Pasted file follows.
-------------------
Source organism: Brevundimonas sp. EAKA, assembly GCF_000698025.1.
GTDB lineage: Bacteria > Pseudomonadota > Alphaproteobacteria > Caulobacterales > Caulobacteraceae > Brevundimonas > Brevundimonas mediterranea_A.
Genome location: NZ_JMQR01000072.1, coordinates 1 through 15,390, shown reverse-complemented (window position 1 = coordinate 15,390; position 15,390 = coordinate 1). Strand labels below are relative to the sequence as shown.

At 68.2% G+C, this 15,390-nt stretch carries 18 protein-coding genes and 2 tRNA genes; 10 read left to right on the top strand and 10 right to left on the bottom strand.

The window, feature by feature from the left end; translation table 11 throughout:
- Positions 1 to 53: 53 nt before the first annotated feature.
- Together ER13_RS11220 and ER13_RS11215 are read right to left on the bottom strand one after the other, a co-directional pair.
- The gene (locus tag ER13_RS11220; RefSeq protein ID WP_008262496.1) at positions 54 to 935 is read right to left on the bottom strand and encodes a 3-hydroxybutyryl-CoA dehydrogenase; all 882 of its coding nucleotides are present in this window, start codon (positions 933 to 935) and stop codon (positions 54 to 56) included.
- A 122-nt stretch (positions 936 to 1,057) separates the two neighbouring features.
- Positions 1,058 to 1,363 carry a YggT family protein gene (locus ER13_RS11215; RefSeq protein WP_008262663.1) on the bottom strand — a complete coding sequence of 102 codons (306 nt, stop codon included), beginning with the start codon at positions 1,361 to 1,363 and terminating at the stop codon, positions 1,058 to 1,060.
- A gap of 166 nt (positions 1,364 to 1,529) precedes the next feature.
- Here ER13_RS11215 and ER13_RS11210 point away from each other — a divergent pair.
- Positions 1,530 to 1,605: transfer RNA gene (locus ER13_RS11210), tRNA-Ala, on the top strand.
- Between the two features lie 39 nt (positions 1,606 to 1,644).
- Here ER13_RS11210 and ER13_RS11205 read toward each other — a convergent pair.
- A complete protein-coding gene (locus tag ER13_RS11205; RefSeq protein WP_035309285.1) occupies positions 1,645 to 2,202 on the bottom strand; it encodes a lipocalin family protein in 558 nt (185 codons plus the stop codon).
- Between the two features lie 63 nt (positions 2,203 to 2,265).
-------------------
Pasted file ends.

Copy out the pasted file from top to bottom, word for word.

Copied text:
Source organism: Brevundimonas sp. EAKA, assembly GCF_000698025.1.
GTDB lineage: Bacteria > Pseudomonadota > Alphaproteobacteria > Caulobacterales > Caulobacteraceae > Brevundimonas > Brevundimonas mediterranea_A.
Genome location: NZ_JMQR01000072.1, coordinates 1 through 15,390, shown reverse-complemented (window position 1 = coordinate 15,390; position 15,390 = coordinate 1). Strand labels below are relative to the sequence as shown.

At 68.2% G+C, this 15,390-nt stretch carries 18 protein-coding genes and 2 tRNA genes; 10 read left to right on the top strand and 10 right to left on the bottom strand.

The window, feature by feature from the left end; translation table 11 throughout:
- Positions 1 to 53: 53 nt before the first annotated feature.
- Together ER13_RS11220 and ER13_RS11215 are read right to left on the bottom strand one after the other, a co-directional pair.
- The gene (locus tag ER13_RS11220; RefSeq protein ID WP_008262496.1) at positions 54 to 935 is read right to left on the bottom strand and encodes a 3-hydroxybutyryl-CoA dehydrogenase; all 882 of its coding nucleotides are present in this window, start codon (positions 933 to 935) and stop codon (positions 54 to 56) included.
- A 122-nt stretch (positions 936 to 1,057) separates the two neighbouring features.
- Positions 1,058 to 1,363 carry a YggT family protein gene (locus ER13_RS11215; RefSeq protein WP_008262663.1) on the bottom strand — a complete coding sequence of 102 codons (306 nt, stop codon included), beginning with the start codon at positions 1,361 to 1,363 and terminating at the stop codon, positions 1,058 to 1,060.
- A gap of 166 nt (positions 1,364 to 1,529) precedes the next feature.
- Here ER13_RS11215 and ER13_RS11210 point away from each other — a divergent pair.
- Positions 1,530 to 1,605: transfer RNA gene (locus ER13_RS11210), tRNA-Ala, on the top strand.
- Between the two features lie 39 nt (positions 1,606 to 1,644).
- Here ER13_RS11210 and ER13_RS11205 read toward each other — a convergent pair.
- A complete protein-coding gene (locus tag ER13_RS11205; RefSeq protein WP_035309285.1) occupies positions 1,645 to 2,202 on the bottom strand; it encodes a lipocalin family protein in 558 nt (185 codons plus the stop codon).
- Between the two features lie 63 nt (positions 2,203 to 2,265).